Valley Electric Associ-ation (VEA), an electrical co-op serving 17,000 homes and commercial buildings in the southern tip of Nevada and into Arizona, is partnering with Rheem Manufacturing to offer the utility’s members access to the new SolPak solar thermal domestic hot water system as an alternative to a grid-powered water heating.
VEA will offer homeowners zero-percent financing amortized across their utility bill (and eligible for a federal tax credit through 2010) to install Rheem’s new SolPak system, which consists of one or two roof-mounted solar thermal panels and a 50-, 80-, or 120-gallon storage tank, depending on the home’s size and hot water needs.
Like many utilities in recent years, VEA is encouraging more efficient energy use among its customers, from off-peak-demand consumption, remote smart meters, and, to a lesser extent, alternative and renewable sources. “Our members are asking about alternative energy options, and this program saves money, adds jobs [via local SolPak installers], and has environmental benefits,” says CEO Thomas Husted, who will make up lost revenue from lower electricity demand and the no-interest financing by selling renewable energy credits derived by the program.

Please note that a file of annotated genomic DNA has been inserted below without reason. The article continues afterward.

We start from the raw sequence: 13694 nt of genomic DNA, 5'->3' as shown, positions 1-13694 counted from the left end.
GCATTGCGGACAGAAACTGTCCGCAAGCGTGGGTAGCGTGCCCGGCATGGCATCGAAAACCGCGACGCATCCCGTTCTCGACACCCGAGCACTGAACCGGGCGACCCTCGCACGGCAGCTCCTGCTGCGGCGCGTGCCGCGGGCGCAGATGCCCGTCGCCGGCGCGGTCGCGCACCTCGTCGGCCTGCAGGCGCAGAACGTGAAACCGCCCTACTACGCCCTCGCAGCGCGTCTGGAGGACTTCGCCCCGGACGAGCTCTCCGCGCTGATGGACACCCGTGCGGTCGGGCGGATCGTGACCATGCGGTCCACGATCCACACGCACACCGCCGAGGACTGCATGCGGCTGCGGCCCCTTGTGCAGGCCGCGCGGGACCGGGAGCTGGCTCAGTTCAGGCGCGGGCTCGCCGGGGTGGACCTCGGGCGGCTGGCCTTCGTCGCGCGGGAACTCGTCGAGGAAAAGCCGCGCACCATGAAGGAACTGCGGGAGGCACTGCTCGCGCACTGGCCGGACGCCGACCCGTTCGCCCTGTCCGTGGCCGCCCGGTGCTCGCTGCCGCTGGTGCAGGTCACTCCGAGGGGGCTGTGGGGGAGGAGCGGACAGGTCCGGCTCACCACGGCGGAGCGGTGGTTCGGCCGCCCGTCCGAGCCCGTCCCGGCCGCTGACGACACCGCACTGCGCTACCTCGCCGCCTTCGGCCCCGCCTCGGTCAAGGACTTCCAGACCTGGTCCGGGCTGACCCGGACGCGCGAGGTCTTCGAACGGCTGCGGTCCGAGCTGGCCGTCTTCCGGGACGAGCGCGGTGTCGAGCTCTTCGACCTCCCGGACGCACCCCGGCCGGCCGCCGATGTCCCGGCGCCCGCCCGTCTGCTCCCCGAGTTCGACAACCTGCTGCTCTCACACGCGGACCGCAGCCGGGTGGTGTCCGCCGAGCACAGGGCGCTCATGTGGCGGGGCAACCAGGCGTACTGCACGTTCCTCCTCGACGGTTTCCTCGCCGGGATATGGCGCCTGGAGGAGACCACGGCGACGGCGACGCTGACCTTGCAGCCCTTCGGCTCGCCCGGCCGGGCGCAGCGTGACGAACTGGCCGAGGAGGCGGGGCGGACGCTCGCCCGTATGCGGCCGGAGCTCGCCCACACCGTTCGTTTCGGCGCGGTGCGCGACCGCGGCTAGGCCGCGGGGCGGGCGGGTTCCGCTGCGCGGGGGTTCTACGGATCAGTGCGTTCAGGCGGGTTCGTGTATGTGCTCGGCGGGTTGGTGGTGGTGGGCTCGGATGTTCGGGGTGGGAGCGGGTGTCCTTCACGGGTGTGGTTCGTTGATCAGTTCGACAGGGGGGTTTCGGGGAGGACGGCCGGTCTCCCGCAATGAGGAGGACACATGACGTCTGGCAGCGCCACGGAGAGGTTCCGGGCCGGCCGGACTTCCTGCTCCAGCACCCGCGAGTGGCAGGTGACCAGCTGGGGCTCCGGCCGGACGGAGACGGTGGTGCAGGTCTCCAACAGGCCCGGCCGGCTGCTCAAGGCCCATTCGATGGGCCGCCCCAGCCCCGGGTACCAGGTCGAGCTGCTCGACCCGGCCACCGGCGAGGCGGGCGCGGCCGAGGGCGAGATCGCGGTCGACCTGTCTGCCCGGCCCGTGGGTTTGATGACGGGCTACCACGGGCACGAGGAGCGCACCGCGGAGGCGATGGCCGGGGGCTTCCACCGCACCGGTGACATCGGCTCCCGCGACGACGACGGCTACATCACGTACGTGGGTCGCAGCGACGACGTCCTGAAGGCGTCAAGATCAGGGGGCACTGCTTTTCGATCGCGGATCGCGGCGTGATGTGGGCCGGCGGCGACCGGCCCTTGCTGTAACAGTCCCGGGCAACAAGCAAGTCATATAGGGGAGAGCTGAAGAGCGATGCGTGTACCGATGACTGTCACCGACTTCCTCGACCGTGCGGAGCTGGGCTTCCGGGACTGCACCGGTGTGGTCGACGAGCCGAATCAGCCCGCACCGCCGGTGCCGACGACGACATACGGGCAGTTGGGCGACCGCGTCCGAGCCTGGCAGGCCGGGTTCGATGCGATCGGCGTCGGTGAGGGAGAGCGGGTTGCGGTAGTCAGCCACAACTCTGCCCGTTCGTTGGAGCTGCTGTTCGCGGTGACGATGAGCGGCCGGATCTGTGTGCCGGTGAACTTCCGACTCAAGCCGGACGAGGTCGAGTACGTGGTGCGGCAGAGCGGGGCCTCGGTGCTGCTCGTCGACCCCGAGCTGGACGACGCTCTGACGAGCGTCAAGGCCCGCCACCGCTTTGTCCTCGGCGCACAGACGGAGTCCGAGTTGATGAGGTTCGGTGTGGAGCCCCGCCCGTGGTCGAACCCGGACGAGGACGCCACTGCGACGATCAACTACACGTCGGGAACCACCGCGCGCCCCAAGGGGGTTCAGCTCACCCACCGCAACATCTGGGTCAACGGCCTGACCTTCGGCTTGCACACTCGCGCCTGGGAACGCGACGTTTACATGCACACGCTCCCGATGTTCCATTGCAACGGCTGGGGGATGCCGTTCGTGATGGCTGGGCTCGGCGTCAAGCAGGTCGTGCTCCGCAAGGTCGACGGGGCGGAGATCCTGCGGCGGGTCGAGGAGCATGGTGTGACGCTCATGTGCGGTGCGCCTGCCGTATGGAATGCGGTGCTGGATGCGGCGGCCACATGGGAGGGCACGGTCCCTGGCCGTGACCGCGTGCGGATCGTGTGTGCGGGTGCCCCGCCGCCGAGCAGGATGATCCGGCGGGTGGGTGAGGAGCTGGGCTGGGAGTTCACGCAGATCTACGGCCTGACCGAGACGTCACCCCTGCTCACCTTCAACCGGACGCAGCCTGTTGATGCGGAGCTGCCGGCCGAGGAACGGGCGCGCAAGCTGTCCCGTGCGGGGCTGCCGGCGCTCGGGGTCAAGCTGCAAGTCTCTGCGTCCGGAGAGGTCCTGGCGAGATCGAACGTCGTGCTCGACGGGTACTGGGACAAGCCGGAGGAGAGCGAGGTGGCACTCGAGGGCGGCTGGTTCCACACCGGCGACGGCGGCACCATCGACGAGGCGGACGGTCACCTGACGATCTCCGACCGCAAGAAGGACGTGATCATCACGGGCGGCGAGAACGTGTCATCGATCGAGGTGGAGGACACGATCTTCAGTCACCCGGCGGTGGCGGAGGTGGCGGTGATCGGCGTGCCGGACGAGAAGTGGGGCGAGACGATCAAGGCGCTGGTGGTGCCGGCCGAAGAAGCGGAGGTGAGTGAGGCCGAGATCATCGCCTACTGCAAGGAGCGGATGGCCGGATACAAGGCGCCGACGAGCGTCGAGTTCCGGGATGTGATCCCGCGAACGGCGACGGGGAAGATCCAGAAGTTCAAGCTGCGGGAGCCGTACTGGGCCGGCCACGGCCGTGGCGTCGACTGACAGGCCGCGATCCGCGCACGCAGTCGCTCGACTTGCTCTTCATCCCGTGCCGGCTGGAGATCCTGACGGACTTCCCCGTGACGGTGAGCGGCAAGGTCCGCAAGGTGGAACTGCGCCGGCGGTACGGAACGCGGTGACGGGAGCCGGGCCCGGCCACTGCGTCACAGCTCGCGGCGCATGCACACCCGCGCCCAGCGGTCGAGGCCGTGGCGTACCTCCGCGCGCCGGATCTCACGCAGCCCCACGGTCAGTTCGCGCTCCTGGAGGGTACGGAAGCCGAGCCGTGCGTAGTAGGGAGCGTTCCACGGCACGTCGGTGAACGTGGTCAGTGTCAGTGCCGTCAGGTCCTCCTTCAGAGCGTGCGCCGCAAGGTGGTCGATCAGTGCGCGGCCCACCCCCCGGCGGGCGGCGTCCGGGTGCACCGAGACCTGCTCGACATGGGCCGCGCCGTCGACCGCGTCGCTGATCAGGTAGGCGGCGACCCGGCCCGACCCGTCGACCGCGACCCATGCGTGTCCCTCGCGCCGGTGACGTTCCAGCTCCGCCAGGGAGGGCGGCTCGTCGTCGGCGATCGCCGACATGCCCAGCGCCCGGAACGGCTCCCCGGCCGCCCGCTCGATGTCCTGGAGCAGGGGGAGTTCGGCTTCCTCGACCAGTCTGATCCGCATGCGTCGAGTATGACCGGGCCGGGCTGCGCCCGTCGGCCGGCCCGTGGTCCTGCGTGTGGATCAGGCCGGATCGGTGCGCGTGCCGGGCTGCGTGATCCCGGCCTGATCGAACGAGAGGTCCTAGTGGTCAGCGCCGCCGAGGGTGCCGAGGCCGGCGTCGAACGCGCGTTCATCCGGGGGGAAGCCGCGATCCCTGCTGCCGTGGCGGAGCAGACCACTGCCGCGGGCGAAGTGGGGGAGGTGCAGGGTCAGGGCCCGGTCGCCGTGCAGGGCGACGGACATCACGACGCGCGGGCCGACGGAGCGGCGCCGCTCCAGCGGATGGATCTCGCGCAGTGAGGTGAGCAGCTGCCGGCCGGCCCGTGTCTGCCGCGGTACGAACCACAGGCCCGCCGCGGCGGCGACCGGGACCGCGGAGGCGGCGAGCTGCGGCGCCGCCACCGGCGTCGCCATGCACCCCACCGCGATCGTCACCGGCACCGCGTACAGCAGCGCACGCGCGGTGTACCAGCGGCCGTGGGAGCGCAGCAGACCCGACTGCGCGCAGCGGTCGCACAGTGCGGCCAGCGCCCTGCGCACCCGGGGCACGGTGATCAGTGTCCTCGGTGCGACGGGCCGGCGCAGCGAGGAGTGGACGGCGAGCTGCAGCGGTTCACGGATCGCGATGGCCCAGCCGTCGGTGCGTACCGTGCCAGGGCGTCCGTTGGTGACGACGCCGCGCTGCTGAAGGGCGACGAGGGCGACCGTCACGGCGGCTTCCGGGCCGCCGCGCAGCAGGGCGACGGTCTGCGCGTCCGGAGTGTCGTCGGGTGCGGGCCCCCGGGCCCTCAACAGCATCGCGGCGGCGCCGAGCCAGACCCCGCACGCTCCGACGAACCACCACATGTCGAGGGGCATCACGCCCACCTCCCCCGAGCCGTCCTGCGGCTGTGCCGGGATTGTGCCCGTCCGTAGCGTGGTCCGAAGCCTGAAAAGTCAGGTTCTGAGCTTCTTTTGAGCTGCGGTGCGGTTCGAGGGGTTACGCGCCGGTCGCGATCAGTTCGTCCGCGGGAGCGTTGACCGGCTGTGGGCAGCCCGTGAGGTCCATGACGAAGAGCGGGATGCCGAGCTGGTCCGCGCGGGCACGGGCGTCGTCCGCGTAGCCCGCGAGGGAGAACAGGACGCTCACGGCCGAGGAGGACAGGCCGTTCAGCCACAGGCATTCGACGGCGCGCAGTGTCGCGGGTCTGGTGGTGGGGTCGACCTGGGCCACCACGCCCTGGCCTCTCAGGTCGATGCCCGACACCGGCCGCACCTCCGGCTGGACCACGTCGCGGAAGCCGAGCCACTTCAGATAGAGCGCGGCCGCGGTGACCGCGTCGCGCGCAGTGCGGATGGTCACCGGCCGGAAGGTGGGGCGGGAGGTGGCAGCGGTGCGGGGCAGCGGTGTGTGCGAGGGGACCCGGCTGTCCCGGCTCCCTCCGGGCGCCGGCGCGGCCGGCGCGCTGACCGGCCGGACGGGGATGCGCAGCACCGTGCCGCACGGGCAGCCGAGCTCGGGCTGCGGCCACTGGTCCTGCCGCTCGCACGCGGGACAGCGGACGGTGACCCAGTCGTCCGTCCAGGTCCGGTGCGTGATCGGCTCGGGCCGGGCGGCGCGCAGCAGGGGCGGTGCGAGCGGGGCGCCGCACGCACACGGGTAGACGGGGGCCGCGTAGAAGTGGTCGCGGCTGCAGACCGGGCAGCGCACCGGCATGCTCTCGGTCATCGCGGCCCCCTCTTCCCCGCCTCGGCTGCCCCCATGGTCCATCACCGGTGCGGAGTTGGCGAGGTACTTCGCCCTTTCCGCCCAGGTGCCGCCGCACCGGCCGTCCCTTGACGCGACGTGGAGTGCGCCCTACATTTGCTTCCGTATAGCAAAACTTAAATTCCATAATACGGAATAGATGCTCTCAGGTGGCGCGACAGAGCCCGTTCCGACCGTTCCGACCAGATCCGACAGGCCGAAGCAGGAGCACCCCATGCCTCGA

The partnership with VEA represents the next step for Rheem’s reintroduction of solar hot water systems after mothballing a similar line in the mid-’80s. SolPak is a complete package of components for a standard sloped roof installation. “It’s a fragmented market [for components], and this is a turnkey solution,” says Rheem’s Jeff Mahoney. Since introducing the system in May, he says, more than 80 have been installed across the U.S.
For a list of utilities offering various energy-saving incentives, check out Edison Electric Institute, the national association of domestic shareholder-owned electric companies, at www.eei.org.
Learn more about markets featured in this article: Phoenix, AZ.